Abrams’ case against Sánchez-Cerén is even flimsier.  Abrams relies on discredited files allegedly found by the Colombian military on a laptop in a Colombian guerrilla camp in 2008 after a CIA-supported assassination of guerrilla leader Raul Reyes in Ecuador. Abrams’ purported “evidence” is that the name of a senior official from Sánchez-Cerén’s political party appears in the documents. These same laptop files were similarly used by Colombian President Alvaro Uribe in politically motivated attacks against respected Colombian human rights activists who denounced his regime’s atrocities because their names also appeared in the documents. However, as Latin American experts Greg Grandin and Miguel Tinker-Salas explained in a 2011 article about the files:

what Interpol actually said, in its 2008 report on the documents, was that the Colombian military’s treatment of the files “did not conform to internationally recognised [sic] principles for the ordinary handling of electronic evidence by law enforcement.” Interpol noted that there was a “one-week period between the computer documents’ capture by Colombia, and when they were handed over to Interpol, during which time the Colombian authorities actually modified 9,440 files, and deleted 2,905, according to Interpol’s detailed forensic report.”

Abrams piece also includes startling examples of historical revisionism concerning democracy and human rights in Central America. Today, because of the National Security Archives’ declassified documents collection, we know that the Reagan Administration supported, covertly and overtly, a Salvadoran regime that used death squads to massacre thousands of civilian activists and their families. Additionally, the Reagan administration created, trained, and funded—in large part through illegal methods—the Contra forces, which engaged in an intense violent paramilitary campaign against Nicaragua’s Sandinista government, even after it won free and fair elections in 1984. Abrams played a central role in these tragic events. As Mark Danner reported in his 1993 investigation of the 1981 massacre in El Mozote, El Salvador, Abrams publicly dismissed reports of mass killings of villagers by the Salvadoran military as communist propaganda to ensure that military aid to the country would continue unabated.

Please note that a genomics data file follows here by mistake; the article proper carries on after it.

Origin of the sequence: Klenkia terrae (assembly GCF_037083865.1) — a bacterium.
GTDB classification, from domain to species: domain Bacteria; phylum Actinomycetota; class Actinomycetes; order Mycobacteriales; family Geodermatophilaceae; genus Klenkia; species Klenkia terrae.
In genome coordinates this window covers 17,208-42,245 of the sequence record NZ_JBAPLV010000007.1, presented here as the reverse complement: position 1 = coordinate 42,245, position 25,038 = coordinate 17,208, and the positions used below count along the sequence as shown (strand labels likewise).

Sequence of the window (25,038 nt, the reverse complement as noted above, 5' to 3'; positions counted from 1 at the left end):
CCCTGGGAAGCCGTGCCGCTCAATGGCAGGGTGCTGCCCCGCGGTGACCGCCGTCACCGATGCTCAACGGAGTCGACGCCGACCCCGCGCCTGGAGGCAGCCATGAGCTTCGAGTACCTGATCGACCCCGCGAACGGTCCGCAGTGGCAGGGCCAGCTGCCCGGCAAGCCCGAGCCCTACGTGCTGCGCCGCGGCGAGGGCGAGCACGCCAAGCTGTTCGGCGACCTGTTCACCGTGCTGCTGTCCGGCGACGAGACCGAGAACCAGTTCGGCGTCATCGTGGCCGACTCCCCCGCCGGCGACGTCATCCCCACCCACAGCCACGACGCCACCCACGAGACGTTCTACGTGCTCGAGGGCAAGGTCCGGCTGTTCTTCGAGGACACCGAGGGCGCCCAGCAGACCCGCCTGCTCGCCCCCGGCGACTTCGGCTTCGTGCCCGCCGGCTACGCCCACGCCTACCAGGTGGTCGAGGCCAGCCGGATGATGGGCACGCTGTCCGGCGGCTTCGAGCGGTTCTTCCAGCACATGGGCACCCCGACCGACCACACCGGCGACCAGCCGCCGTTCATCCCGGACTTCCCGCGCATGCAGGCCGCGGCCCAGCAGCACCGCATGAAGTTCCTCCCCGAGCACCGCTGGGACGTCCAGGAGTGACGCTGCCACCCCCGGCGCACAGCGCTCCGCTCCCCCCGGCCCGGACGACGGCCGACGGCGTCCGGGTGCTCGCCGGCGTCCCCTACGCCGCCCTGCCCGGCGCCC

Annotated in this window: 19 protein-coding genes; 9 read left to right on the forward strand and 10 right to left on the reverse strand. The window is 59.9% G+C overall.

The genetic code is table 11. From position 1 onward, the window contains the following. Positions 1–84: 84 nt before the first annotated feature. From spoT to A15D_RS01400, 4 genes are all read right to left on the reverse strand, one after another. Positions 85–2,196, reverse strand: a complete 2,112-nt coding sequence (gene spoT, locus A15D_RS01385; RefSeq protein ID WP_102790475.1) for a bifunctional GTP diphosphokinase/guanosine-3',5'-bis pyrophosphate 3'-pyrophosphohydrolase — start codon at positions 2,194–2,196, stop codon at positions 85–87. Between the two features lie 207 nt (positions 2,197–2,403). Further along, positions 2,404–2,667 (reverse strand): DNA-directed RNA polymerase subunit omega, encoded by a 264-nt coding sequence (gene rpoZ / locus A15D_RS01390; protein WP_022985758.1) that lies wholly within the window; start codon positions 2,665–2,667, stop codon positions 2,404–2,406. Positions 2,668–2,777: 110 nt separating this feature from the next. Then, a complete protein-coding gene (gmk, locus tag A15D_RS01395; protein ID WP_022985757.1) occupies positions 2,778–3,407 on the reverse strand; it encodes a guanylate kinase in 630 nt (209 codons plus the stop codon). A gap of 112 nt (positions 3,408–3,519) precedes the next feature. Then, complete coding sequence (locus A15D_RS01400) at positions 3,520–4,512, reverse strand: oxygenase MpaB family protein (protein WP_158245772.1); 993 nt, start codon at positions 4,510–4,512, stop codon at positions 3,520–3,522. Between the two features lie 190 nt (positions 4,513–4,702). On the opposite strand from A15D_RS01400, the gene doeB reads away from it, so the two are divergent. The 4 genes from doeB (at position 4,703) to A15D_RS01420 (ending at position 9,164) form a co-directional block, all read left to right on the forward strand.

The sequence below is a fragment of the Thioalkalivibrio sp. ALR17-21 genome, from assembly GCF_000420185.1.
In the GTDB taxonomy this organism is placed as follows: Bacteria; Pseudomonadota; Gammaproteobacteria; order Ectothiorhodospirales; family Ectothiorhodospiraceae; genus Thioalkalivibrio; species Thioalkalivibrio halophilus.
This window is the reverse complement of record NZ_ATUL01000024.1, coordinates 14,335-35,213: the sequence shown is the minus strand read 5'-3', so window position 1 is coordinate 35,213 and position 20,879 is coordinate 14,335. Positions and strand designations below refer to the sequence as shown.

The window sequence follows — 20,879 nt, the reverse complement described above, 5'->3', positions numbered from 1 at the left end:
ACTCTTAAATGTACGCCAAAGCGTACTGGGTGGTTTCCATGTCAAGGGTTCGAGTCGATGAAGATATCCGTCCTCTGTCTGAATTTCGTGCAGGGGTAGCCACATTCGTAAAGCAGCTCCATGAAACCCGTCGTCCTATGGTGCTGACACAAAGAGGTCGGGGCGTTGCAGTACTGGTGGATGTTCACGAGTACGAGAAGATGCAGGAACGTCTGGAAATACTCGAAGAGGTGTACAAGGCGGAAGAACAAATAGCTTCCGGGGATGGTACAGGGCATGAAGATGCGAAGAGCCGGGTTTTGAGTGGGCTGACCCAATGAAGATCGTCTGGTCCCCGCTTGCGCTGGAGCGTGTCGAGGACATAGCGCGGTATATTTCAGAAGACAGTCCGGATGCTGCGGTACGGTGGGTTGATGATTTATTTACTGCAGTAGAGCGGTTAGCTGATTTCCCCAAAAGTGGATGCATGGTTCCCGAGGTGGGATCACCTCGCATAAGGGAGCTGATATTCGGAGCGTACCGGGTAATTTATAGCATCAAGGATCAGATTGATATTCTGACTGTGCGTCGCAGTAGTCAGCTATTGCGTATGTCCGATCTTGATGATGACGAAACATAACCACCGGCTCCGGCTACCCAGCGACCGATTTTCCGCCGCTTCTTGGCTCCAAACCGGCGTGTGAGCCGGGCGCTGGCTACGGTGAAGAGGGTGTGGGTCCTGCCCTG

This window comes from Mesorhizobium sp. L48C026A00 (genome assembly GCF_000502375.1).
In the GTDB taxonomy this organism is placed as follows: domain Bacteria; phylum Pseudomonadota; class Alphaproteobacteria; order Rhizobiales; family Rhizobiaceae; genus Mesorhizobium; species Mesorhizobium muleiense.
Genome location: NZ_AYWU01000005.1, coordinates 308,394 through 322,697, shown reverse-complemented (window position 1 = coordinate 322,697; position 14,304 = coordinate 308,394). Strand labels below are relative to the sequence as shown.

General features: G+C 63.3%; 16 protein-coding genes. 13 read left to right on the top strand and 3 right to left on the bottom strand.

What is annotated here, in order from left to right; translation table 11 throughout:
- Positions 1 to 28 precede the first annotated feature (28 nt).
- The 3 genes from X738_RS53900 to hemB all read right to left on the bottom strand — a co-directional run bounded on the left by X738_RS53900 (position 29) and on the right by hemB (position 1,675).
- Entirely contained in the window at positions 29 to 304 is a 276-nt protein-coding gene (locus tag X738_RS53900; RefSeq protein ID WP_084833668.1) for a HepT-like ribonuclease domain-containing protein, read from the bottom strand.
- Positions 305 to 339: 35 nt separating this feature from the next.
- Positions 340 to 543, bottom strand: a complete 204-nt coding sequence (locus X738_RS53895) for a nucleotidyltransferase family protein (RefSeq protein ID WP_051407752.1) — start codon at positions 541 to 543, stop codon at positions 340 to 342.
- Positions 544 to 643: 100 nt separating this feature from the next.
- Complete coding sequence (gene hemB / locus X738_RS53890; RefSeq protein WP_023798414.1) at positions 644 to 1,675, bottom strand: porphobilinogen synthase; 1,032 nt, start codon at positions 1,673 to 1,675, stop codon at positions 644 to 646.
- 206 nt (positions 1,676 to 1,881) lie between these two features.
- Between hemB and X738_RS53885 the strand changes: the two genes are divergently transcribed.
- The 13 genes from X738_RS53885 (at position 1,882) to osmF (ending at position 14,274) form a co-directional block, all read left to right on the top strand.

So Abrams’ op-ed could easily be dismissed as the ideological bluster of a neo-con with a morally-sullied reputation. But there are dangers in doing so.

First, Abrams’ op-ed—its content, its timing, and its placement—needs to be understood as part of an international electoral strategy to help El Salvador’s right-wing ARENA party, and the financial elite it represents, get back into office. In the two months leading up to the February 2 presidential elections in El Salvador, the majority of recent polls have given the FMLN a healthy and increasing lead in the polls. ARENA is also besieged by a major embezzlement scandal involving former President Francisco Flores, who just recently stepped down as ARENA’s campaign manager. On January 8, the U.S. Ambassador to El Salvador confirmed that the U.S. Internal Revenue Service (IRS) is investigating Flores for a money laundering scheme involving $10 million in foreign aid from the Taiwanese government that was circulated through U.S. banks and pocketed by Flores’ private foundation.

In a last-ditch effort to divert attention from the ARENA party’s corrupt history and the real possibility that at least one of its most prominent leaders will be indicted for money laundering a month before the Presidential elections, they turned to an old friend who had helped them cover up past crimes.

Second, by allowing Abrams to present his unsubstantiated allegations about the Salvadoran FMLN, the Colombian guerrillas, and the Venezuelan government, the Post‘s editorial board is perpetuating a false and dangerous narrative. This narrative, disseminated by right-wing think tanks and parroted by right-wing pundits, seeks to justify aggression against countries in Latin America that elect left-leaning leaders.